A months-long controversy over a planned apartment complex in Cherry Hill took a new turn this week when township officials abruptly called off a special council meeting, scheduled for Wednesday, that was to hear an appeal of zoning approvals for the project.

A township spokeswoman said Tuesday that the meeting was postponed to let a key opponent of the proposed 152-unit complex at the former Haddonfield Lumber site obtain a clearer transcript of testimony given in the fall before the zoning board.

But an attorney for Bob Shinn and other neighbors opposed to the project said they had not asked for a delay and were frustrated by the last-minute decision.

"We had notified hundreds of people about this hearing," Lynda Yamamoto said. While the township posted updated information on its website, many likely will not see it in time, she said.

In raising concerns with the township, Shinn had hoped to be allowed to re-question witnesses he had questioned before the zoning board but whose testimony was unintelligible in the transcript, Yamamoto said.

Township officials have said they cannot consider new testimony under the statute that lets them hear the appeal.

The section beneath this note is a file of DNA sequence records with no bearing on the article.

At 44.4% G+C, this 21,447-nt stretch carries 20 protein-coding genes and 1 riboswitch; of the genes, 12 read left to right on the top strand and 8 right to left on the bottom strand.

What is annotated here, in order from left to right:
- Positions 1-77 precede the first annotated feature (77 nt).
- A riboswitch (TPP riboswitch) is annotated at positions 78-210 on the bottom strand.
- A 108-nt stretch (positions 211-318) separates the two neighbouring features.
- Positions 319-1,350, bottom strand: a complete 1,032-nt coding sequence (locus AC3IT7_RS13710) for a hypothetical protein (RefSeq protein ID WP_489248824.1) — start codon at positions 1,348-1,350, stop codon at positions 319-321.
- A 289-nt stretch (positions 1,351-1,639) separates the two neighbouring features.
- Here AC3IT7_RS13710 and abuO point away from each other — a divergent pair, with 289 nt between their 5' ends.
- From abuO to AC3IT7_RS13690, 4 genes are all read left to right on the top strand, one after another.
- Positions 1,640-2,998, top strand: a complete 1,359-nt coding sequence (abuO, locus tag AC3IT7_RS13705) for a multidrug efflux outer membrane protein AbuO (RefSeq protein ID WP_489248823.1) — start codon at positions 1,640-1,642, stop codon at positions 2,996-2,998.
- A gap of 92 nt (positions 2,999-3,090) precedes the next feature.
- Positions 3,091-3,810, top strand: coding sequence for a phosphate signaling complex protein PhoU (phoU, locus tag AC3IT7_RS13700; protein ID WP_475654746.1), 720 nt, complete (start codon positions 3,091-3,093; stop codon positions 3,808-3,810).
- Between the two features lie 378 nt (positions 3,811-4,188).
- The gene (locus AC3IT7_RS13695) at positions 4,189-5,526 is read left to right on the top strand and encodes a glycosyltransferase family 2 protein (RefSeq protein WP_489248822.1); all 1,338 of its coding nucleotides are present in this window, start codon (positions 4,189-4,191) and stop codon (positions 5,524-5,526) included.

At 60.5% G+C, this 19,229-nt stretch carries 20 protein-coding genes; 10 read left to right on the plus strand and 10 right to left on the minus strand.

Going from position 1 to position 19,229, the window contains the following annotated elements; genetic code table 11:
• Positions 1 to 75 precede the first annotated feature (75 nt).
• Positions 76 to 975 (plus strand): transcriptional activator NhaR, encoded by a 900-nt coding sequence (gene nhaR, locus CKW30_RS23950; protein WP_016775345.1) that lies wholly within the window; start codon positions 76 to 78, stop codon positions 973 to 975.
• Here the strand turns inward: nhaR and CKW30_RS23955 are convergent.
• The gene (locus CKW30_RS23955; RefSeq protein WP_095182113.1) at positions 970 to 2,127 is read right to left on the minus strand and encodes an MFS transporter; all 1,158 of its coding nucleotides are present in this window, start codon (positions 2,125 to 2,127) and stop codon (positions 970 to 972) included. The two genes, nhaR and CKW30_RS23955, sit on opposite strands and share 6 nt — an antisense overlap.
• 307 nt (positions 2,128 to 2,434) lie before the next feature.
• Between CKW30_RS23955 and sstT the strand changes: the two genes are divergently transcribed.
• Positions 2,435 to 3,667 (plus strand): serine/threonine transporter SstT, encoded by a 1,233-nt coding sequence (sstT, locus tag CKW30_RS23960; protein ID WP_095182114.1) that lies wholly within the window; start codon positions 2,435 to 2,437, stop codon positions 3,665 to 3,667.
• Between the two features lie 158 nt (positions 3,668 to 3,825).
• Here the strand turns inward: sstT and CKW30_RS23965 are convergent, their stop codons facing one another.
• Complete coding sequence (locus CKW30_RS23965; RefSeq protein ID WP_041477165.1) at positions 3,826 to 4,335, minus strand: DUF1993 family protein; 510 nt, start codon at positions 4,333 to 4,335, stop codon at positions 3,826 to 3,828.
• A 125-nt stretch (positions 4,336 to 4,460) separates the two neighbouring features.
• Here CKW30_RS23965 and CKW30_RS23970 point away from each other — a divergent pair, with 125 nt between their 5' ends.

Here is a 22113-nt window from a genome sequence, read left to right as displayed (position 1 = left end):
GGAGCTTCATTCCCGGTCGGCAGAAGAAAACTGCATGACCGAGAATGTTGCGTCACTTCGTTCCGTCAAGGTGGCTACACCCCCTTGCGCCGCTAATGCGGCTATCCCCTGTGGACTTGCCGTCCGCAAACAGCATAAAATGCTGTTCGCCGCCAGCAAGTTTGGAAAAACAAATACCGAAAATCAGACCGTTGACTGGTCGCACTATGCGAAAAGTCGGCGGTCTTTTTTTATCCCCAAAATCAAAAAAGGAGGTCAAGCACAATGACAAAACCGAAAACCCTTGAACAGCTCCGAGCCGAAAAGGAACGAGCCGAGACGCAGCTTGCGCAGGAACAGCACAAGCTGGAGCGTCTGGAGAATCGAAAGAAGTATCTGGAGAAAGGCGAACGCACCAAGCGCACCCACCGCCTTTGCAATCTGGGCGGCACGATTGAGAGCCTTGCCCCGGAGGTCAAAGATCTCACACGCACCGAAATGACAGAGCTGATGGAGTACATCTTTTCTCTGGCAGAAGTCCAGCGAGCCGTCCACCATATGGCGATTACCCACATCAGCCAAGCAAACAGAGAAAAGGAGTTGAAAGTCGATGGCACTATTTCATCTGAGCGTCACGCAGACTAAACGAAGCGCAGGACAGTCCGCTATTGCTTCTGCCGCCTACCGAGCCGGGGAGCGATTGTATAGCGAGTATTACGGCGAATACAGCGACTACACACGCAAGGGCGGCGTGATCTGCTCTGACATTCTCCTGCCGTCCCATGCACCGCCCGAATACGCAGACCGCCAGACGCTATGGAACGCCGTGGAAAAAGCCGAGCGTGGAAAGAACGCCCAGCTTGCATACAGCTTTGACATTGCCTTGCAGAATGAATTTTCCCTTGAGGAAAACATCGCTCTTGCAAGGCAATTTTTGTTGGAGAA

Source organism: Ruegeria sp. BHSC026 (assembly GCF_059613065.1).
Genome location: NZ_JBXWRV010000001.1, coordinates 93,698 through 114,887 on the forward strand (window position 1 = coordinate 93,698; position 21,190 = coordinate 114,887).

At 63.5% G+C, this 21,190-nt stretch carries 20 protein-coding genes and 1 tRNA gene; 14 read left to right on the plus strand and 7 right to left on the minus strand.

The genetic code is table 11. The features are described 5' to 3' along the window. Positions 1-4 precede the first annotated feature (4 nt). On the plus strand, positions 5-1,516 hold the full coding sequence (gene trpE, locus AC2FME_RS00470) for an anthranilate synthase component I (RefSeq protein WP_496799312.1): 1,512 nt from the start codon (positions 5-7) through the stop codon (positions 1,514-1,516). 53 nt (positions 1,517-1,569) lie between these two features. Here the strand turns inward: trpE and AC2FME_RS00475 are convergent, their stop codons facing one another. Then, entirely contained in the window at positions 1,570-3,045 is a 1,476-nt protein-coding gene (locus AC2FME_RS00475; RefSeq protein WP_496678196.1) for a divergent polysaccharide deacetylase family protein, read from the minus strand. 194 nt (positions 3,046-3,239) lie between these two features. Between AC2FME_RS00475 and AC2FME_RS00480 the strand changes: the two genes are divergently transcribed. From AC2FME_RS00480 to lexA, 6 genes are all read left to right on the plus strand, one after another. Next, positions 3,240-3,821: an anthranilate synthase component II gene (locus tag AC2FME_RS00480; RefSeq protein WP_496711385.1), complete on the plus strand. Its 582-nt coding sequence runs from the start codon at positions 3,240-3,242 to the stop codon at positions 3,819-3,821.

Though the transcript was prepared by a company Shinn selected, "he had no way of knowing" there would be numerous unintelligible portions, Yamamoto said.

The zoning board has granted variances sought by the developer, Buckingham Partners of Cherry Hill, for the complex, which is proposed to include 23 units of affordable housing.

Shinn and other residents in the sections neighboring the site at Brace and Kresson Roads - most recently occupied by ProBuild, a building materials supplier - have raised an array of objections to an apartment complex here.

They have said another business would produce higher tax revenue for the town and place no burden on the school district.

They also have argued that the zoning board circumvented the township master plan by allowing Buckingham residential use on the commercially zoned site.

Township spokeswoman Bridget Palmer said Shinn contacted the township last week and said "he felt the transcript was unacceptable, incomplete, and inaccurate."

"We wanted to accommodate that concern and give him the opportunity to get a new transcript," Palmer said.

It was unclear Tuesday when or if the hearing would be rescheduled.

The township is required to consider the written appeal filed by Shinn and eight other neighbors, but it does not have to hold a hearing, Yamamoto said. It also doesn't have to issue a decision.

If the township takes no action by Jan. 11 - 95 days from the date the zoning board issued notice of the variances - the board's decision stands, Yamamoto said. Shinn and the other neighbors could then appeal to Superior Court.

Bob Dale, managing partner for Buckingham, did not return a message Tuesday. The company's attorney, Kevin Sheehan, also did not return messages.

While the company has received the variances it needs, it still has to get site plan approval. That has been put on hold pending the appeal, Palmer said.